By Mollie Miller
Killeen Daily Herald
FORT HOOD A 4th Infantry Division soldier who is accused of killing a detainee during a raid in Iraq last year pleaded not guilty to murder and obstruction of justice charges Tuesday.
Staff Sgt. Shane Werst, 32, currently assigned to the divisions Special Troops Battalion, has been charged in connection with a Jan. 3, 2004, incident during which Naser Ismail was killed while Wersts unit conducted house-to-house searches in Balad, Iraq.
Prosecutors have said Werst and another soldier from his unit took Ismail to an isolated spot in one of the houses, beat him, shot him, and then planted a gun on him to make the killing look like self-defense.
Wersts pleas, which were entered by his civilian attorney, David Sheldon, during a pretrial hearing held at Fort Hoods Williams Justice Center, may have come as somewhat of a surprise to prosecutors who had reached a plea agreement with Werst March 8.
Under the original plea agreement, Werst was scheduled to be sentenced May 23. Under the new schedule, pretrial motions will be discussed May 16 and the trial will begin May 23.
The pretrial motions to be discussed May 16 will include an unlawful pretrial restraint motion. Military judge Col. Theodore Dixon requested that the as-yet-unfiled motion be filed by Friday.
Werst was arrested Nov. 20 and brought to Fort Hood from Lansing, Mich. Upon arriving at Fort Hood, he was confined at the Bell County Jail. Werst was released from the jail Nov. 30 following a hearing and has since been confined to Fort Hood.
Fourth Infantry commander Maj. Gen. James Thurman referred Werst to trial by general court-martial Feb. 23 following an Article 32 investigation conducted by Maj. Kim Bevin.
During the Article 32 investigation hearing Jan. 21, prosecutors said the death of a 4th Infantry company commander earlier in the week may have been a factor in the Jan. 3, 2004, incident.
Lead prosecutor Capt. Steve Fuller said that on Jan. 2, Capt. Eric Paliwoda, a company commander with the 4th Engineer Battalion, was killed when a mortar round hit the base where he was assigned. That evening, house-to-house searches were initiated to locate those responsible for the attack, and Ismail was identified as a possible target.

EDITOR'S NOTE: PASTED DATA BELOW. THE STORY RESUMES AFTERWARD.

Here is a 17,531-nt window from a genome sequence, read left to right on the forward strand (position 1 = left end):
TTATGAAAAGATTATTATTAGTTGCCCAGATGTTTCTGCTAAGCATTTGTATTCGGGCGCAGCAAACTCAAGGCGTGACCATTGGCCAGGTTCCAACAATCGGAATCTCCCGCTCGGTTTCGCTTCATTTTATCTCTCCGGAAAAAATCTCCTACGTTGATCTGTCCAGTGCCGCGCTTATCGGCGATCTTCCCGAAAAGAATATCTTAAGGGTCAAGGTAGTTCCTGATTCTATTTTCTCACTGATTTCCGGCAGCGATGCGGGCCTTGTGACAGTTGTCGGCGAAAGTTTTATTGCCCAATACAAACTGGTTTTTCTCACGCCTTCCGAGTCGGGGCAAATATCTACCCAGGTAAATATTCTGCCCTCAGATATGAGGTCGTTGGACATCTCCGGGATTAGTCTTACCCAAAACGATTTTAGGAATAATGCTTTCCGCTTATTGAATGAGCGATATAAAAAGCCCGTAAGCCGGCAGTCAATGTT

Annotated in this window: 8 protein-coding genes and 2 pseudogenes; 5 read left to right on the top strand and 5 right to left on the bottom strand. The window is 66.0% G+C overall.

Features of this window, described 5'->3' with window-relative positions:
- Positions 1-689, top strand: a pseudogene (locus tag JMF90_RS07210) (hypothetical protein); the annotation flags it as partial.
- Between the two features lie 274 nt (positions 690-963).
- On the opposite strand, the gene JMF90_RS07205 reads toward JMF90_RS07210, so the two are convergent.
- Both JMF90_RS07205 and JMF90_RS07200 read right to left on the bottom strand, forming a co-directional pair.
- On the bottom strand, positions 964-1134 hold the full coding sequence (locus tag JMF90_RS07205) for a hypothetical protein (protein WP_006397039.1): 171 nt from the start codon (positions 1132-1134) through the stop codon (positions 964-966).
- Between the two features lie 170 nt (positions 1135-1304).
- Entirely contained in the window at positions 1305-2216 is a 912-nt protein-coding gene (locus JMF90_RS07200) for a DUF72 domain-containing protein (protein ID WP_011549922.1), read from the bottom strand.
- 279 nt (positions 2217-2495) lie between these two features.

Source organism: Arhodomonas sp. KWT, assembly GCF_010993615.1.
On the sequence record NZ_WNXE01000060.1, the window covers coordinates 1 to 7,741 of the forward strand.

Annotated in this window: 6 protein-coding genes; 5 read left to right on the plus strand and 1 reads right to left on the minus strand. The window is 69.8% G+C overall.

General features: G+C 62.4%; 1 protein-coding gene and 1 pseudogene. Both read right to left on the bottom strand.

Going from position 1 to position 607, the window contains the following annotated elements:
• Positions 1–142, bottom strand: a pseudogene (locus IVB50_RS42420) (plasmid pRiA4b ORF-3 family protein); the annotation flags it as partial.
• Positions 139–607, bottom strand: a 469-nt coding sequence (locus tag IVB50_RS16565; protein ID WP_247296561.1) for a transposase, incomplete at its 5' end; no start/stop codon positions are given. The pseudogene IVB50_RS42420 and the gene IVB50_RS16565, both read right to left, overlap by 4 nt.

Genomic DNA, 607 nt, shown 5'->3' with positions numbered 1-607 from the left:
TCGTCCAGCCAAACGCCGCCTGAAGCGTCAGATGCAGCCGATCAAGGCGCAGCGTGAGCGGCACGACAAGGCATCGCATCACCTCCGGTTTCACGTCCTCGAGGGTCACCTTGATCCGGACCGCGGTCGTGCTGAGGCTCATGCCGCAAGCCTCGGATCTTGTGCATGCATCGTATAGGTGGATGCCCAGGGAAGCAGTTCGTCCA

Criminal Investigation Division Special Agent Matthew Elliott, the cases lead investigator, testified that a written statement by Pfc. Nathan Stewart, a member of Wersts squad, indicated that during these Jan. 3 raids, Ismail was located in one of the houses and moved to an isolated area by him and Werst. Once the two men had the detainee alone, Stewart claimed that Werst said to him, We are going to kill this (expletive).
Elliott said Stewarts statement went on to say that he and Werst proceeded to punch and beat Ismail. Werst then told Stewart to get the Iraqi to his feet. As he stepped away from Ismail, Stewart claims Werst fired at the Iraqi several times. When Ismail fell to the ground, Stewart claims Werst fired on him again because he was still breathing.
Once the Iraqi was on the ground, Stewarts statement said Werst pulled a 9mm handgun out, fired a few rounds and planted it on the dead man to make the shooting look like a case of self-defense.
If convicted of both offenses with which he has been charged, Werst will face a maximum punishment of life imprisonment without chance of parole, reduction in rank to E-1, forfeiture of all pay and allowances, and dishonorable discharge.
Werst has elected to be tried by a military jury rather than by judge alone.
Contact Mollie Miller at email@example.com